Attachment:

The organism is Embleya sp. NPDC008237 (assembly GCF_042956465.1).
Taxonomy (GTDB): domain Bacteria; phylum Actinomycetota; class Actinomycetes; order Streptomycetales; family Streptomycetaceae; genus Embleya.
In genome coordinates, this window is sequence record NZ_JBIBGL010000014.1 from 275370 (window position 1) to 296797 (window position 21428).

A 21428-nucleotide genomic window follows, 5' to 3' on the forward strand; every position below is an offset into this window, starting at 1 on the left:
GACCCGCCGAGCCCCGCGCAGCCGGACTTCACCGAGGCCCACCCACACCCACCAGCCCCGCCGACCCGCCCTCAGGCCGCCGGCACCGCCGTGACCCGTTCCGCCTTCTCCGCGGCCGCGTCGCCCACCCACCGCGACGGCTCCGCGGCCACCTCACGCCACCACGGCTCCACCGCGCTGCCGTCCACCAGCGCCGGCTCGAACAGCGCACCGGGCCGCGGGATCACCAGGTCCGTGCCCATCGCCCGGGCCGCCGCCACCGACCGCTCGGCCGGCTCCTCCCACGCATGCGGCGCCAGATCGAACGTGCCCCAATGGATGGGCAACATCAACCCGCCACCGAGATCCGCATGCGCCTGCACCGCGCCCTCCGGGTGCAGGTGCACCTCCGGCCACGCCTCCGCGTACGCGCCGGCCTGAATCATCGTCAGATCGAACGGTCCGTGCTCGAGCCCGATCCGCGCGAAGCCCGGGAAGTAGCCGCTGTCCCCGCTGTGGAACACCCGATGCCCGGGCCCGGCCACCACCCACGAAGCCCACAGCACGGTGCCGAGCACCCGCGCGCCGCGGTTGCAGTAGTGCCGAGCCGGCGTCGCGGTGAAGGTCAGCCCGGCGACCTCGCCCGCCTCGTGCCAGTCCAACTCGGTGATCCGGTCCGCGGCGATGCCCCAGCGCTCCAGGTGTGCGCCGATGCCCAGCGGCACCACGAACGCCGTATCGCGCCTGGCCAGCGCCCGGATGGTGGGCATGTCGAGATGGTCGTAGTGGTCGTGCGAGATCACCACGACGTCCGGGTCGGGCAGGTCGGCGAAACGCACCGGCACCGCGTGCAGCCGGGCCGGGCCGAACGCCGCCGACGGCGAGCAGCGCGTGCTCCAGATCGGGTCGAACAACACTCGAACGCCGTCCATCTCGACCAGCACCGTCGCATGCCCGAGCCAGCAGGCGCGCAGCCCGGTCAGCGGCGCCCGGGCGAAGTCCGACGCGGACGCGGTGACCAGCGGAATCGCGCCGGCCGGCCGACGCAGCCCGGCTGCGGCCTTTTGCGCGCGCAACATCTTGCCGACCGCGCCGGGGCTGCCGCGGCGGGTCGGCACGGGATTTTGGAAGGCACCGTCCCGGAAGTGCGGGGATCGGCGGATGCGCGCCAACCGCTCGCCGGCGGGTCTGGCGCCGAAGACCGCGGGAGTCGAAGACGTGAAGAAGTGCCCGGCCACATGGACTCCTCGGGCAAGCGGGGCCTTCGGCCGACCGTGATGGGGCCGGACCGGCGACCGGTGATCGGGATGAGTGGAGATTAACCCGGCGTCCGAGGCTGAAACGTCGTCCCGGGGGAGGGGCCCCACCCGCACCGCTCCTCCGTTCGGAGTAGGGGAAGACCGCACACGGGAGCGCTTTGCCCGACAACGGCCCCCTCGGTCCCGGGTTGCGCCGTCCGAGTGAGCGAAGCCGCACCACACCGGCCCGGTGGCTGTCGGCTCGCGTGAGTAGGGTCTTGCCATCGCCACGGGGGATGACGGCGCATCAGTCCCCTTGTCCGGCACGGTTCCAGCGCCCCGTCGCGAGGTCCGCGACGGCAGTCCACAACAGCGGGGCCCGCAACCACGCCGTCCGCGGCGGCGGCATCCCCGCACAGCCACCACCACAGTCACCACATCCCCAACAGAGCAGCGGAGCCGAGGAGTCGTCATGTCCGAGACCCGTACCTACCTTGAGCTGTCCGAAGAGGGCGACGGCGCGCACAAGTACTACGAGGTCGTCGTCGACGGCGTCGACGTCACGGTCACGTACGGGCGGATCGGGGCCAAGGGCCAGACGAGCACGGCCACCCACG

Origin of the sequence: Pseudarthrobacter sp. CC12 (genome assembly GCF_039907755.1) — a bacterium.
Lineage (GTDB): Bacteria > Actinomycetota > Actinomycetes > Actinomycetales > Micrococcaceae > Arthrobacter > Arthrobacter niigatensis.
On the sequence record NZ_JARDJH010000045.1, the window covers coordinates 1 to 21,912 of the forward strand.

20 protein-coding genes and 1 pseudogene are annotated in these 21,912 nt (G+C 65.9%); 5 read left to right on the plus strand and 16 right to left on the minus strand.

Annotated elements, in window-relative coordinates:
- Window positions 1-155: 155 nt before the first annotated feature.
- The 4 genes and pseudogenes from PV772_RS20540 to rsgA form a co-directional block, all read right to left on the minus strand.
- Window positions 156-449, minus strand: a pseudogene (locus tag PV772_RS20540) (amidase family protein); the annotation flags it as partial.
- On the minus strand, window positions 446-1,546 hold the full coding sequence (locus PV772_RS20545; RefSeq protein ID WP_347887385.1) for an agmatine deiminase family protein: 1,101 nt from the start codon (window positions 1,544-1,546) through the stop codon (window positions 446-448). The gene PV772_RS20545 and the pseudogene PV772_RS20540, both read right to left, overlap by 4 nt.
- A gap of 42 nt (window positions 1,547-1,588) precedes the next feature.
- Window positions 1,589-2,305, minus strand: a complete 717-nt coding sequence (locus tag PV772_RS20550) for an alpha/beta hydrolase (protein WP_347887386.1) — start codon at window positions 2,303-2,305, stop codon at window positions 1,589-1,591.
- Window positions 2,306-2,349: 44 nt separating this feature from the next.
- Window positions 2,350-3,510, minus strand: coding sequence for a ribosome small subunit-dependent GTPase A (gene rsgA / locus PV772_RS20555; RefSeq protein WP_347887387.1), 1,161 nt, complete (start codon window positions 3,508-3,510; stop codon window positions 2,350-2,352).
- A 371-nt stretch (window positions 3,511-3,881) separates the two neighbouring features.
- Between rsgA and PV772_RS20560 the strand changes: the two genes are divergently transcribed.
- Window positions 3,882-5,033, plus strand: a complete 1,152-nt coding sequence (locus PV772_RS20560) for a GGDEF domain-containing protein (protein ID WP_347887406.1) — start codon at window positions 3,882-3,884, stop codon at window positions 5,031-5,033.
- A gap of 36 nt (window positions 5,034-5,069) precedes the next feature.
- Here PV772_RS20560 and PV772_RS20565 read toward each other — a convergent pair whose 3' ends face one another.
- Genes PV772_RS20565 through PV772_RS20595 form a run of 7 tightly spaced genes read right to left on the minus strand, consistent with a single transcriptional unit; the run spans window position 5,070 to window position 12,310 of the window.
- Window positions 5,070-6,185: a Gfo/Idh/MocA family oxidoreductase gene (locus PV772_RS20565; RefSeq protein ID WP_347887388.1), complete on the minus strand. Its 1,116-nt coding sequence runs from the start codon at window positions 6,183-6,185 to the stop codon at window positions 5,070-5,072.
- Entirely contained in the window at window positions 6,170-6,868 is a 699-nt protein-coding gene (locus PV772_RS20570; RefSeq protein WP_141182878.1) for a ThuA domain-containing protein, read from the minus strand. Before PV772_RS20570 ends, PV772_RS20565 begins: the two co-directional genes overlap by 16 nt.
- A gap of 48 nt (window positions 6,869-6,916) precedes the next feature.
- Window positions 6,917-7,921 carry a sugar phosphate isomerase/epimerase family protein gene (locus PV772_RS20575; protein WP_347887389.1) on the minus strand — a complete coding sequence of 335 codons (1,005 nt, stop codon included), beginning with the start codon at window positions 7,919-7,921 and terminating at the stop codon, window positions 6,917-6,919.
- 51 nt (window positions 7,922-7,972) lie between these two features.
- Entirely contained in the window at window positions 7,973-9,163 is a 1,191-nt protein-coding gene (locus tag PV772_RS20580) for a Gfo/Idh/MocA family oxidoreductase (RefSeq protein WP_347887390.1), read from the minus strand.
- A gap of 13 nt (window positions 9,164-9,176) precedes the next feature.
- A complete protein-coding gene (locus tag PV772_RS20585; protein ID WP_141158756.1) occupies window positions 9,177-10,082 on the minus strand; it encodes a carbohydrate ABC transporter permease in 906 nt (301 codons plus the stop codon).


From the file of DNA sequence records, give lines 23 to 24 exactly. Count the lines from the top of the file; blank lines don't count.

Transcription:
- Here PV772_RS20560 and PV772_RS20565 read toward each other — a convergent pair whose 3' ends face one another.
- Genes PV772_RS20565 through PV772_RS20595 form a run of 7 tightly spaced genes read right to left on the minus strand, consistent with a single transcriptional unit; the run spans window position 5,070 to window position 12,310 of the window.